Mourning Cloak | Introducing: The Butterfly of the Month!

mourning cloak butterfly

Nymphalis antiopa

Mourning Cloak Butterfly

"One of these early spring butterflies seen in Okanogan County is the Mourning Cloak (Nymphalis antiopa). Identified by their striking yellow borders on the dorsal side of the wings with lines of blue dots bordering the yellow on a rich deep brown background. Coloration of the ventral side of the wings is mostly a mottled dark brown with a creamy yellow border, such that when the wings are closed and the butterfly in among dead leaves it is nearly invisible.

Mourning cloaks are one of 7 butterflies found in the Okanogan that overwinter as adults. I have found them hibernating under logs and in seemingly enclosed areas. After hibernation, they emerge in early spring (late March) and begin foraging. They have been noted feeding on carrion, scat, rotting fruit, sap, and occasionally flowers. After mating the females lay eggs in masses of 100-200 primarily on willow species, birch, aspen, and a few other species such as hawthorn, rose, and maple.

After the eggs hatch the caterpillars feed on the host plant undergoing several stages of development until they form a cocoon or chrysalis. Eventually, the adult butterfly emerges and feeds until winter, starting the cycle again.

Becoming aware of the local butterflies opened a whole new world to me. It is wonderful to see these bits of color flitting about or nectaring on and pollinating flowers."

~ Dale Swedberg | Local Naturalist & Retired Sinlahekin Wildlife Area Manager

Photo Credit: Tom Reichner

Welcome to our Butterfly of the Month!

We are happy to introduce Dale Swedberg! You may have noticed a few words from him in our e-news in recent months. Dale has been an invaluable source of some of the greatest secrets that our county and its wildlife keep tucked away most of the time. Stay tuned for more!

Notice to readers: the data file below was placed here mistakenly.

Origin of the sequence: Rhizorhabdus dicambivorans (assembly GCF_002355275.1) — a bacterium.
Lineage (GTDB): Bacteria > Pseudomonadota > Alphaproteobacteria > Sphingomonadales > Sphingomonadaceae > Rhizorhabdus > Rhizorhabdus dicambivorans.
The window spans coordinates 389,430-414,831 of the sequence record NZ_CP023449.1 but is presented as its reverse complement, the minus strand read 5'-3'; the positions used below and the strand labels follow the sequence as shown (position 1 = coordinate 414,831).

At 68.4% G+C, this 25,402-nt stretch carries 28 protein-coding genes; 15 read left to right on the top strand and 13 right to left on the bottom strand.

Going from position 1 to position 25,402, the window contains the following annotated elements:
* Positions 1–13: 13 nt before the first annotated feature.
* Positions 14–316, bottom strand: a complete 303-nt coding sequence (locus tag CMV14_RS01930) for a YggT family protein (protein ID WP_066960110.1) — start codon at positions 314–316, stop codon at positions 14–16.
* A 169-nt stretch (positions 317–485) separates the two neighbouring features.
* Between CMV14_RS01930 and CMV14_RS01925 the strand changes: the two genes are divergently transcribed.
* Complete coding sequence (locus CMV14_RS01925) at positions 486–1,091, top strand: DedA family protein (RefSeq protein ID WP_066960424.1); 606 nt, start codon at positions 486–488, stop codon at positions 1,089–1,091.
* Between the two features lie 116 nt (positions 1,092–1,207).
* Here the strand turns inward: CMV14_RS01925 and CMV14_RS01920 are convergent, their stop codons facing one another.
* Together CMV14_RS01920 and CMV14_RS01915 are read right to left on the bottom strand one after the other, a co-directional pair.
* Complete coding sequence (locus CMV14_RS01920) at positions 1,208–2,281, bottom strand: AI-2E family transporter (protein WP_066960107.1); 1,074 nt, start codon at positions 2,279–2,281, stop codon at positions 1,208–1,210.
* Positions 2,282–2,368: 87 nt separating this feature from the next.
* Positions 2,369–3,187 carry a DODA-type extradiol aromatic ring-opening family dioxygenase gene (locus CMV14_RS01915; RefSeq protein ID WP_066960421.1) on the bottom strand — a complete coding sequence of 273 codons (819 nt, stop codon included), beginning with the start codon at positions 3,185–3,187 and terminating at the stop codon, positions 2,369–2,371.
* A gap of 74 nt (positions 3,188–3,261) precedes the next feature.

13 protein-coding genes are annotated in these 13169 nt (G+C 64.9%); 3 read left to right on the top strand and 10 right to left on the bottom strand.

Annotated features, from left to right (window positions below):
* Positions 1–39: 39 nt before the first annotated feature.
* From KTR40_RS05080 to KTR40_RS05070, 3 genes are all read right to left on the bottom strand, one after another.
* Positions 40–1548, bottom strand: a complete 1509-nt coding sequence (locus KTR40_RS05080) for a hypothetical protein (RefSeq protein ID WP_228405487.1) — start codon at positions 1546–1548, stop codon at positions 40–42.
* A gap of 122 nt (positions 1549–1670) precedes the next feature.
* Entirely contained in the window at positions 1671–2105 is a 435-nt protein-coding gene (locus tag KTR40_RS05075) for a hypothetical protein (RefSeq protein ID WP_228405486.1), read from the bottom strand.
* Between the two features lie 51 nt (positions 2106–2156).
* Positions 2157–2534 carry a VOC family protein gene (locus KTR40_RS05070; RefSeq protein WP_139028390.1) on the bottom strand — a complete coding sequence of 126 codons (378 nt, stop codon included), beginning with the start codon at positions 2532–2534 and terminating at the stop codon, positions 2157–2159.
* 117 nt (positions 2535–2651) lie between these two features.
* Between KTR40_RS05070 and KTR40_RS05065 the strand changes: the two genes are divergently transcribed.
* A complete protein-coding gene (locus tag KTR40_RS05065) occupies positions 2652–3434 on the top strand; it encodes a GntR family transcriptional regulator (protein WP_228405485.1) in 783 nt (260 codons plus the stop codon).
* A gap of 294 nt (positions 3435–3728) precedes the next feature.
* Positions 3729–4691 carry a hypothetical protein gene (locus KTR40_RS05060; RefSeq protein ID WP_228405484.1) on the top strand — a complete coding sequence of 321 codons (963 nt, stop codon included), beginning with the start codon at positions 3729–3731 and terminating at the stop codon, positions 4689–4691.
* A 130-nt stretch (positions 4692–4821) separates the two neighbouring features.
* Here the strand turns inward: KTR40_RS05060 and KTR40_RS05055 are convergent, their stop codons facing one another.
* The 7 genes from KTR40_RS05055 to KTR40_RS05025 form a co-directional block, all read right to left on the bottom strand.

Here's a little background so we can get to know Dale Swedberg better!

Sinlahekin Butterflies

"When I first started as manager of the Sinlahekin Wildlife Area in 1997 I had a general idea of what species of wildlife could be found there. My philosophy about being a fish and wildlife habitat manager is that a manager needs to know what species of Flora (plant life) and Fauna (animal life) use the habitat in the area they are managing. Plus know the life histories of the Flora and Fauna and the dynamics of the habitat they are dependent upon.

In order to know what Flora and Fauna existed on the Sinlahekin I began compiling lists of birds, mammals, reptiles and amphibians (collectively called herptiles), and fishes. In addition, I was able to get a grant to have a survey of the vascular plants completed. This 2003 survey was done by Dana Visalli and as part of the survey report, he included a list of 33 butterfly species he saw and identified. Also in 2003 I met a lepidopterist from Canada, Norbert Kondla, and invited him to the Sinlahekin to do a butterfly survey, which he did document about 25 species of butterflies.  Thus began my education about butterflies, I even bought a net and viewing jar, and during this time I learned a lot about butterflies. One thing I learned is - that if I’m unaware or not looking for them I won’t see them. Nearly everybody notices the fairly large, yellow with black stripes, swallowtail butterflies often incorrectly calling them Monarchs. The small fast-moving skippers, blues, crescents, and hairstreaks are often missed by people who are unaware of them. Often I am alerted of their presence by a shadow rapidly moving across the ground before I see these wee butterflies.

In 2004 two Central Washington University students, Caitlin Labar and her sister Rebekah were Interns at the Sinlahekin. Caitlin added substantially to the list of Sinlahekin butterflies. 

In 2019 Caitlin published a guide to ‘Butterflies of the Sinlahekin Wildlife Area with Summaries of other Okanogan County Butterflies.’ It has maps and photos of the butterflies and their caterpillars. It is a great resource. Caitlin also developed a “pocket” field guide for butterflies that is much easier to carry in the field. Another excellent reference is Robert Michael Pyle’s ‘Butterflies of Cascadia’. The Okanogan is a favorite butterflying area for the Washington Butterfly Association.

There are 155 species of butterflies found in Washington State. Of these 124 species are found in Okanogan County and of these, there are at least 92 on or near the Sinlahekin. The diversity of habitats in the Sinlahekin accounts for the fact there are 59% of the butterfly species found in Washington State and 74% of the butterfly species found in Okanogan County found on the Sinlahekin.

There are 7 species of butterflies that overwinter as adults. These will be the first seen in the spring."

~ Dale SwedbergLocal Naturalist & Retired Sinlahekin Wildlife Area Manager

To learn more about the Mourning Cloak, 


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